Trench mis­ery recre­ated

Hob­bit star Dean O’Gor­man is cov­ered in mud be­cause he’s wor­ried peo­ple will for­get how bad war was, writes Glenn McCon­nell.

Sunday Star-Times - - A10 FOCUS WWI CENTENARY -

He has had a long and suc­cess­ful act­ing ca­reer, in­clud­ing work on movies such as The Hob­bit and Pork Pie, but to­day Dean O’Gor­man wal­lows in mud.

The actor pulls a sledge­ham­mer above his head and teenage boys watch as it comes smash­ing down on a pile of dirty bricks. The de­bris rolls into mud-pool obliv­ion and O’Gor­man chuck­les.

The more mess, the bet­ter. ‘‘I had a dig­ger in,’’ he says. ‘‘They had to re­ally de­stroy this.’’

The boys are cov­ered in mud, their khaki-green uni­forms splat­tered with it. O’Gor­man’s car is cov­ered in mud. A wa­ter pump has smeared dirt along the can­vas and sit­ting by the open boot, a young man car­ries on count­ing bul­lets re­gard­less.

For the last 10 years or so, O’Gor­man has been split­ting his time be­tween act­ing and pho­tog­ra­phy.

This is an­other of those pho­tog­ra­phy projects, in­volv­ing recre­at­ing his own Pass­chen­daele bat­tle­field next to Auck­land Air­port.

It fol­lows a doc­u­men­tary in which O’Gor­man in­ves­ti­gates the 1917 Bat­tle of Pass­chen­daele.

They call the en­gage­ment ‘‘some of New Zealand’s dark­est hours’’, with a huge loss of life in those Bel­gian trenches. Records show 843 New Zealan­ders died within a few hours.

O’Gor­man is now look­ing to recre­ate the scenes as a trib­ute.

He has dug up a farm, a friend’s prop­erty near the air­port. The trenches have be­come grotty, muddy pools and O’Gor­man ex­pects his mostly young mod­els to get in them.

Wind belts the pad­dock so roughly that the ‘‘war horses’’ O’Gor­man has or­gan­ised for the shoot have been de­layed. Yet O’Gor­man scut­tles around the mud piles re­gard­less, wheel­ing out barbed wires and planks. The con­di­tions, he has dis­cov­ered, were far worse back in 1917.

Young men and their horses drowned in the trenches, the mud im­mo­bil­is­ing troops. They were fight­ing not only Ger­many but na­ture.

‘‘It was shelled and bombed so much that the ground was dis­sem­i­nated, it was just shell holes and wa­ter,’’ O’Gor­man says.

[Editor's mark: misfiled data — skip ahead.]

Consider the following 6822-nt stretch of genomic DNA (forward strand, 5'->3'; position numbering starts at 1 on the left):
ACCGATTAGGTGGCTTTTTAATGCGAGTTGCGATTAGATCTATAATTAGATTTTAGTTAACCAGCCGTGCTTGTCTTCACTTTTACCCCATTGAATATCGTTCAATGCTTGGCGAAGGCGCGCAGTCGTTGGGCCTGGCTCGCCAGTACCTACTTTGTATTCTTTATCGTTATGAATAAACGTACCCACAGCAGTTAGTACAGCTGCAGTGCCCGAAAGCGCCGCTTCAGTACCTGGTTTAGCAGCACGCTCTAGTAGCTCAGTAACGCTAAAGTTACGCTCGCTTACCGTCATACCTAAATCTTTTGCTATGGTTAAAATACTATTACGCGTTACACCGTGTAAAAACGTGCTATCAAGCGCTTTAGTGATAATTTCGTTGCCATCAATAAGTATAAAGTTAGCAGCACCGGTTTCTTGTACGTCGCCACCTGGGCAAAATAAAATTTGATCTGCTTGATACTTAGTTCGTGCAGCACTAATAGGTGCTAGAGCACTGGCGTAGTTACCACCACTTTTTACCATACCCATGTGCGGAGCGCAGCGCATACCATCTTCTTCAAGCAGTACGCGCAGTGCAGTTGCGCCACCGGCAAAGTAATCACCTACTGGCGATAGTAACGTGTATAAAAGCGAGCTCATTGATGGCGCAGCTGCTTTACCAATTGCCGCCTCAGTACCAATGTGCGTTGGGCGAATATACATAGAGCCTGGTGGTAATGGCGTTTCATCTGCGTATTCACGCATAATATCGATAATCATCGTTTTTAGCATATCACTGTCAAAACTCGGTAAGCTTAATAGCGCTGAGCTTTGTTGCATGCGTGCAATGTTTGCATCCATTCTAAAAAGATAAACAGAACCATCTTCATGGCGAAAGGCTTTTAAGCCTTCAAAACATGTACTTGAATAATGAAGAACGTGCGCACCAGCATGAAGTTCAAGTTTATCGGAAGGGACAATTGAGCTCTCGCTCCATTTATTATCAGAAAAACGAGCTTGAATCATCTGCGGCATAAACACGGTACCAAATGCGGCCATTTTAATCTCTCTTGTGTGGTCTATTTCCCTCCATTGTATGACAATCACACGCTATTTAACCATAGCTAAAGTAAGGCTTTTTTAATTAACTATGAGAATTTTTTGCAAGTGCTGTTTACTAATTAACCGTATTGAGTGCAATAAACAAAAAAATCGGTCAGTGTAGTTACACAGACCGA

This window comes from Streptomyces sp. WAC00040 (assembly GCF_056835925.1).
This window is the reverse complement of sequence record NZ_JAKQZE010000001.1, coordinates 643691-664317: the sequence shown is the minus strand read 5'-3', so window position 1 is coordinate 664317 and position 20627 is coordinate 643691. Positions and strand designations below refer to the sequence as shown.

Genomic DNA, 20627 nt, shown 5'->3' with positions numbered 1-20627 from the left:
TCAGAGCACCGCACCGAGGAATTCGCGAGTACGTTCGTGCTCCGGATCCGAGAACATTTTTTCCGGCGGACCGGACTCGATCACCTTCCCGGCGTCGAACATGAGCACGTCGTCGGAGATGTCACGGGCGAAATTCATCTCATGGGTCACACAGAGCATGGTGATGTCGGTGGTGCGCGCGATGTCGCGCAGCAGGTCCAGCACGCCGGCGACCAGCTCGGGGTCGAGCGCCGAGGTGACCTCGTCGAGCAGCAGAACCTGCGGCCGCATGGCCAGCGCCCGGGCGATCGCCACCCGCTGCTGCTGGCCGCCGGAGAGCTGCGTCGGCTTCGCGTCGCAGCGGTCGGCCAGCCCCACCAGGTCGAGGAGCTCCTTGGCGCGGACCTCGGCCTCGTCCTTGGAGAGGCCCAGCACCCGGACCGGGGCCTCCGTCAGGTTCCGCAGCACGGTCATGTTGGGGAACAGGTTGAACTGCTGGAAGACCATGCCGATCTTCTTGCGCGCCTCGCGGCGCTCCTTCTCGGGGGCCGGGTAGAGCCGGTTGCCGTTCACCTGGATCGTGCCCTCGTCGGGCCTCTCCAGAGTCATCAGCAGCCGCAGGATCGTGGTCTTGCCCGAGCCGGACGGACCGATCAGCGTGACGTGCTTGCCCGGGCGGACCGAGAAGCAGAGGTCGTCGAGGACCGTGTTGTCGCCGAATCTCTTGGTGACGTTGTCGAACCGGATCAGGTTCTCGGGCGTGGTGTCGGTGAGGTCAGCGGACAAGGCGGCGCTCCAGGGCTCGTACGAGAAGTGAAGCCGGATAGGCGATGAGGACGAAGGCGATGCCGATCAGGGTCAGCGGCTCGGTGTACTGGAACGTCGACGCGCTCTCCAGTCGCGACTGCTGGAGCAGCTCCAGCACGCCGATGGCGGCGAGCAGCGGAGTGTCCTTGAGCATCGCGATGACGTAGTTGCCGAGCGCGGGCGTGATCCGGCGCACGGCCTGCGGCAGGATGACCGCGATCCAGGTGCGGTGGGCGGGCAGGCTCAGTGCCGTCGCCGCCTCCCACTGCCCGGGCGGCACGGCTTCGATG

The Pass­chen­daele project, started in Fe­bru­ary when NZ On Air and The Cana­dian Me­dia Fund gave O’Gor­man and his crew just over $430,000, is al­ready live, with the in­ter­ac­tive doc­u­men­tary Spurred On.

‘‘I have al­ways had an in­ter­est in World War I,’’ O’Gor­man says, but ad­mits he knew lit­tle about the Bat­tle of Pass­chen­daele un­til this project be­gan.

In the doc­u­men­tary, O’Gor­man fol­lows the sto­ries of five Welling­ton brothers who share his sur­name. ‘‘For it to only mat­ter if you’re re­lated to some­one, that may be a lit­tle self­ish,’’ he re­marks.

O’Gor­man’s in­ter­est in re­search­ing and recre­at­ing as­pects of World War I goes back a long time. He pho­tographed his grand­fa­ther, a World War II vet­eran, for an ear­lier project. And he shot por­traits for an ear­lier ver­sion of The Pass­chen­daele Project, with mod­els dressed as sol­diers in a bleak stu­dio.

O’Gor­man or­gan­ises th­ese shoots through scroung­ing from friends and strangers. ‘‘They’re re­ally happy to help out with some­thing like this,’’ he says.

One of the young men, soon to be ly­ing in cold, muddy wa­ter, is 19-yearold Ben Ge­den. Sol­dier-for-a-day Ben is in this muddy hole be­cause he served O’Gor­man cof­fee once.

In be­tween work­ing in film, O’Gor­man finds time to con­struct th­ese en­vi­ron­ments for still pho­tog­ra­phy. ‘‘It works pretty well to­gether, the cam­era is pretty por­ta­ble so I tend to take it most places when I’m shoot­ing,’’ he says. And he does get around: be­fore se­cur­ing fund­ing for Spurred On he was in Los An­ge­les. The re­make of Good­bye Pork Pie, in which O’Gor­man plays a lead­ing role, was re­leased in Fe­bru­ary. ‘‘It’s been a good year,’’ he says – plenty of work.

Now that those films have been re­leased, O’Gor­man is fo­cus­ing on pho­tog­ra­phy. ‘‘I’m not su­per good when I split my fo­cus,’’ he says. It took about three weeks just to set up this small mud pit. Then the actor spent days in the wind, wait­ing for the sun to reach the right point.

When the props, the gear and the crew are funded al­most en­tirely from O’Gor­man’s pocket, why does he do this? ‘‘It’s just a pas­sion project,’’ he says.

The actor reck­ons it’s worth los­ing a few dol­lars for th­ese pho­tos be­cause, as we en­ter the 100th an­niver­sary of the Bat­tle for Pass­chen­daele, he wants peo­ple to ask why th­ese sol­diers died.

‘‘The pho­tos are about New Zealan­ders’ in­volve­ment in Pass­chen­daele, but also war in gen­eral. That was one bat­tle where a lot of New Zealan­ders fought and a lot of New Zealan­ders died. It brings up some very poignant ques­tions about why did we go there and what did it mean?’’

Th­ese days, O’Gor­man thinks Ki­wis wouldn’t be so will­ing to fight like they did. If pol­i­tics changed, and his­tory re­peated though, he wants th­ese pho­tos and th­ese 100-year-old sto­ries to be re­mem­bered.

is live now at SpurredOn.nz, read more there or in our se­ries of sto­ries at Stuff.

Spurred On

PHO­TOS: CHRIS SKEL­TON/STUFF

Actor and pho­tog­ra­pher Dean O’Gor­man is recre­at­ing scenes from Pass­chen­daele.

The actor con­vinced strangers, stu­dents and friends to get into muddy holes filled with freez­ing wa­ter. He says it’s been sur­pris­ingly easy.

O’Gor­man has starred in The Hob­bit, Good­bye Pork Pie and West­side, but also takes still pho­to­graphs.

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